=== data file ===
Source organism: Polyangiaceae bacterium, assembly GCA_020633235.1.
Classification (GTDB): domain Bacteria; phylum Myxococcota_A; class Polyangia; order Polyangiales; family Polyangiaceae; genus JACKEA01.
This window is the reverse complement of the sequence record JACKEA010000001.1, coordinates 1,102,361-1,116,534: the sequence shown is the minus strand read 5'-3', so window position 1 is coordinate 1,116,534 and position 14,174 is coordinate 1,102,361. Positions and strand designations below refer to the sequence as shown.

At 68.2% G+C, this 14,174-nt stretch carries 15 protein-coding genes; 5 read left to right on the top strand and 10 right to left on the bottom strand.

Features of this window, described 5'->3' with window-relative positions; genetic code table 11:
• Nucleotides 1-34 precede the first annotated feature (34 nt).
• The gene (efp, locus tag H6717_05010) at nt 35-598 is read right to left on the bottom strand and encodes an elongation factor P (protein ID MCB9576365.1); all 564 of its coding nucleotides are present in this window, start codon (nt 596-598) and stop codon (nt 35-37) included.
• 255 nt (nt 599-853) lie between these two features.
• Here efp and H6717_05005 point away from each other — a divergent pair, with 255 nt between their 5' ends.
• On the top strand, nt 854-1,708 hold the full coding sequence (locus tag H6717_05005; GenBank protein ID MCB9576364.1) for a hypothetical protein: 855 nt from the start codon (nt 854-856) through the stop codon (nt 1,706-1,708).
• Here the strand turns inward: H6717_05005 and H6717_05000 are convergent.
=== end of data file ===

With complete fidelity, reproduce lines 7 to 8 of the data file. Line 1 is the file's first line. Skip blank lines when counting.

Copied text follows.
• The gene (efp, locus tag H6717_05010) at nt 35-598 is read right to left on the bottom strand and encodes an elongation factor P (protein ID MCB9576365.1); all 564 of its coding nucleotides are present in this window, start codon (nt 596-598) and stop codon (nt 35-37) included.
• 255 nt (nt 599-853) lie between these two features.